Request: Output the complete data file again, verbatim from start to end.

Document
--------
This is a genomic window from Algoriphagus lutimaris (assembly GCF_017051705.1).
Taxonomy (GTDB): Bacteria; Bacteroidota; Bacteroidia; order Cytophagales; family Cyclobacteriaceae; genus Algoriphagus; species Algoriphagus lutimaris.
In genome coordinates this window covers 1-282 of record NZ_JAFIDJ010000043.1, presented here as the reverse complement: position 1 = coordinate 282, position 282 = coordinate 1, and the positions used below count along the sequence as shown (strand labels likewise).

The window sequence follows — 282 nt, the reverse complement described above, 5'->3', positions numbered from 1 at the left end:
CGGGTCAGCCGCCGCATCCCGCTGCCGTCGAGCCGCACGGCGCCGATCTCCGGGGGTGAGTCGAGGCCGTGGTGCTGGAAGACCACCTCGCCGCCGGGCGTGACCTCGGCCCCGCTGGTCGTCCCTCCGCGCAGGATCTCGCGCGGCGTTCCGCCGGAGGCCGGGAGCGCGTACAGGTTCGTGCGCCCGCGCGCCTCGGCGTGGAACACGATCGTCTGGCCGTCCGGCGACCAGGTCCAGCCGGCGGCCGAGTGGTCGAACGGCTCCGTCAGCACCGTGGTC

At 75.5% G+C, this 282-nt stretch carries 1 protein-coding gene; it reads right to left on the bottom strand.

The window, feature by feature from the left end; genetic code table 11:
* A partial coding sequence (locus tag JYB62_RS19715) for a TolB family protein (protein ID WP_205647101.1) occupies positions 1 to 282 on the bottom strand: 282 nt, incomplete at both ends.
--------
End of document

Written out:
This is a genomic window from Algoriphagus lutimaris (assembly GCF_017051705.1).
Taxonomy (GTDB): Bacteria; Bacteroidota; Bacteroidia; order Cytophagales; family Cyclobacteriaceae; genus Algoriphagus; species Algoriphagus lutimaris.
In genome coordinates this window covers 1-282 of record NZ_JAFIDJ010000043.1, presented here as the reverse complement: position 1 = coordinate 282, position 282 = coordinate 1, and the positions used below count along the sequence as shown (strand labels likewise).

The window sequence follows — 282 nt, the reverse complement described above, 5'->3', positions numbered from 1 at the left end:
CGGGTCAGCCGCCGCATCCCGCTGCCGTCGAGCCGCACGGCGCCGATCTCCGGGGGTGAGTCGAGGCCGTGGTGCTGGAAGACCACCTCGCCGCCGGGCGTGACCTCGGCCCCGCTGGTCGTCCCTCCGCGCAGGATCTCGCGCGGCGTTCCGCCGGAGGCCGGGAGCGCGTACAGGTTCGTGCGCCCGCGCGCCTCGGCGTGGAACACGATCGTCTGGCCGTCCGGCGACCAGGTCCAGCCGGCGGCCGAGTGGTCGAACGGCTCCGTCAGCACCGTGGTC

At 75.5% G+C, this 282-nt stretch carries 1 protein-coding gene; it reads right to left on the bottom strand.

The window, feature by feature from the left end; genetic code table 11:
* A partial coding sequence (locus tag JYB62_RS19715) for a TolB family protein (protein ID WP_205647101.1) occupies positions 1 to 282 on the bottom strand: 282 nt, incomplete at both ends.